Tshwane city manager has five days to respond to damning GladAfrica report

The company has, since August last year received payments totalling more than R455m from the city.

Tshwane city manager Moeketsi Mosola has been given five days to provide documentary evidence against damning preliminary findings by auditor-general (AG) Kimi Makwetu about the city’s controversial project management contract with GladAfrica Project Management.

Moneyweb has learnt that the AG’s office served its 13-page detailed audit findings about the contract on the city on Monday and invited Mosola to respond within five days of receipt of the document after which the AG will finalise the findings.

He also wants Mosola to provide him with a copy of the preliminary report of law firm Bowmans, which is investigating the matter on the instruction of mayor Solly Msimanga.

This follows after Mosola obtained an interim order in the Labour Court to stop Msimanga and city speaker Katlego Mathebe from tabling the preliminary Bowmans report in council last month.

ALSO READ: GladAfrica in a bid to clear its name in Tshwane

The GladAfrica matter has led to tension between Mosola and Msimanga and there seems to be little trust left between the DA-led political leadership and the city administration.

Unless Mosola can provide the AG with compelling evidence to change his findings, Makwetu will rule the expenditure on the contract irregular, which means it was done unlawfully.

GladAfrica has since August last year received payments totalling more than R455 million from the city.

Mosola took ‘total control’

According to the AG’s preliminary findings Mosola took total control of the procurement process that led to the appointment of GladAfrica. He initiated the process, determined the demands of the project management unit and approved the process to be followed. This should have been done by the supply chain management department, according to the AG.

In his preliminary report, Makwetu quotes from the Municipal Finance Management Act. He says the concentration of duties is in contravention of the applicable law and best practice of separating duties in supply chain management “to minimise the likelihood of fraud, corruption, favouritism and unfair and irregular practices” as stated in the Act.

The city appointed Ariya Project Management (GladAfrica) on November 3 last year.

The AG, however, found that some payments were made to another Glad Africa entity, GladAfrica Consulting Engineers – without a valid contract and before GladAfrica Project Management had been appointed. At the time there was no valid contract between the City and GladAfrica Consulting Engineers.

‘Piggy back’ procurement 

The contract the city entered into on November 3 was procured on the basis of paragraph 32 of the Municipal Supply Chain Management Regulations, which provides for an organ of state to ‘piggy back’ on the procurement process of another organ of state when it procures the same goods or services.

In this case, the city obtained permission from the Development Bank of Southern Africa (DBSA) to ‘piggy back’ on its procurement process for the appointment of a panel of companies to assist with the roll-out of infrastructure projects.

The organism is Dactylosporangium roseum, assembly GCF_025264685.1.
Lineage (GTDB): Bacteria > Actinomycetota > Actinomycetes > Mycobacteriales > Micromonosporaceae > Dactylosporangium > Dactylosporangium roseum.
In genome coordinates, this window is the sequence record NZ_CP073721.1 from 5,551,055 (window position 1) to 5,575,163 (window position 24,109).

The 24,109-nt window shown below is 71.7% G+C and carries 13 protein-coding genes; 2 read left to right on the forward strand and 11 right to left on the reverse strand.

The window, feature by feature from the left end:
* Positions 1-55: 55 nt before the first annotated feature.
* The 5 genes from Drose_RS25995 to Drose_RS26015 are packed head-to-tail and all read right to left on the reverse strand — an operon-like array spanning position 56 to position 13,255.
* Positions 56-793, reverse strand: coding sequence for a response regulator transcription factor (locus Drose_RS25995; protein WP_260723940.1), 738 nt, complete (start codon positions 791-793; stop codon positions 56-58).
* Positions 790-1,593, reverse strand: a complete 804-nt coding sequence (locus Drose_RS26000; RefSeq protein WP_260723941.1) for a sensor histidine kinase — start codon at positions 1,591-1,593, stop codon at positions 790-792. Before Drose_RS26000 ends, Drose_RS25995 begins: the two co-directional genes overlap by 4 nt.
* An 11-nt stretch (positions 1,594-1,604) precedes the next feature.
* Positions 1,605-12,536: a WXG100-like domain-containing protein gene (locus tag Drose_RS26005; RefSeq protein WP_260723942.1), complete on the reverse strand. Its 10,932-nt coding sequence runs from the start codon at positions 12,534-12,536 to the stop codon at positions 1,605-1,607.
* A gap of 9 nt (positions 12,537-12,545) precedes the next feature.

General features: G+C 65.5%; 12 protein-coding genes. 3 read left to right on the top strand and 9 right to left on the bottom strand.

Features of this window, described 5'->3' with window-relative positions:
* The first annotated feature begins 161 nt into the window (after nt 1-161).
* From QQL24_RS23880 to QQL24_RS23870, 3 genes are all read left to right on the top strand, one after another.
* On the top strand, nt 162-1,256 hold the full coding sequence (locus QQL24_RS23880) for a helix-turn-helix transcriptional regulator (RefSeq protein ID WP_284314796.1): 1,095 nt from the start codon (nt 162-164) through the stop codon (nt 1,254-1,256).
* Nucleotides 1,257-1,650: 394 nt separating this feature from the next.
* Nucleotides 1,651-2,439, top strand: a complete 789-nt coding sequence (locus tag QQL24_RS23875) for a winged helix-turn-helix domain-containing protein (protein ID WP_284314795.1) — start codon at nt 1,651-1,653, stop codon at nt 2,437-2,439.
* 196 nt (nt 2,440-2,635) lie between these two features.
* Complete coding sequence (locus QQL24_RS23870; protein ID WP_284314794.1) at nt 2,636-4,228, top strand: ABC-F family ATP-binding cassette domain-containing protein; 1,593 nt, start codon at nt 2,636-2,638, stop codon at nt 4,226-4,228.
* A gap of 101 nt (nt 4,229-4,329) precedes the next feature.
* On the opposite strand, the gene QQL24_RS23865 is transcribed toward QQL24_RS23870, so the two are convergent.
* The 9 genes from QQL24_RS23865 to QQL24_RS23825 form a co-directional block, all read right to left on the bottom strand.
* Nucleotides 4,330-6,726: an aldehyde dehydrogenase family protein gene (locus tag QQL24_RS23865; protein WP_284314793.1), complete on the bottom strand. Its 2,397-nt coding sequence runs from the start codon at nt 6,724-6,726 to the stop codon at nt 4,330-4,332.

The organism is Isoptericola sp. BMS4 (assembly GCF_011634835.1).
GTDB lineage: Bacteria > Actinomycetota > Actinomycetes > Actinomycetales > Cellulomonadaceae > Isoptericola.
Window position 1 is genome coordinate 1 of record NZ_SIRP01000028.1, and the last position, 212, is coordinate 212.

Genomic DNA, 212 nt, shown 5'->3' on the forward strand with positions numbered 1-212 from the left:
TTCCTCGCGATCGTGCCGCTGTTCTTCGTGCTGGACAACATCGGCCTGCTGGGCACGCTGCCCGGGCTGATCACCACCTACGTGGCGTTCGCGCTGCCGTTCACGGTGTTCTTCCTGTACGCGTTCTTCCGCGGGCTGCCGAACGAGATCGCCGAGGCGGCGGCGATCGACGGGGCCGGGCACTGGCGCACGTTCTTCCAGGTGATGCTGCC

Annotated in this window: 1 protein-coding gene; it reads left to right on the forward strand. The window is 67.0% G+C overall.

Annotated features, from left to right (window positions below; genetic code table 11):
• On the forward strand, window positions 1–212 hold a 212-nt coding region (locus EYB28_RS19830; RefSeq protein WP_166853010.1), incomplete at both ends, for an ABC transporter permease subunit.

The companies on the panel were then supposed to submit quotations to the city for the project management work.

This process bypasses the city and prevents it from following its own competitive procurement process. Such a move is only permissible if there are demonstrable discounts or benefits to the city.

According to the AG the City, however, failed to show such benefits and in fact did no proper financial analysis to determine the cost savings.

The AG has found that the city’s executive adjudication committee resolved that all 29 service providers on the panel should be invited to submit quotations, but the city randomly selected only six of them including Ariya Project Management, the predecessor of GladAfrica.

This rendered the process unfair and inequitable, the AG found.

Once the consultancy agreement with GladAfrica was concluded, the material terms and conditions differed to such an extent from the DBSA agreement that it fell outside the scope of paragraph 32, the AG found. This includes differences in duration, contract value and rates, scope of work and the fact that the city contracted with a different legal entity than the DBSA.

The consultancy agreement the city signed was with GladAfrica Project Managers, but it reflects the company registration number of GladAfrica Consulting Engineers. As a result, the city failed to check the status of the correct entity with the South African Revenue Service (Sars) as required.

The AG also found that the city contravened the Public Audit Act by failing to provide it with certain documentation, including the preliminary Bowmans report.

Moneyweb put some questions to Mosola about the AG’s preliminary report. He responded as follows: “Thank you for the media enquiry. It is not in the character of the City of Tshwane to conduct its internal audit investigations in the media. Suffice to say, the matter is currently under consideration. All the City of Tshwane internal policies are currently being strictly followed and only after the process is concluded and recommendations made, will the City release a formal statement.”

Read: Cash-strapped Tshwane asks National Treasury for help

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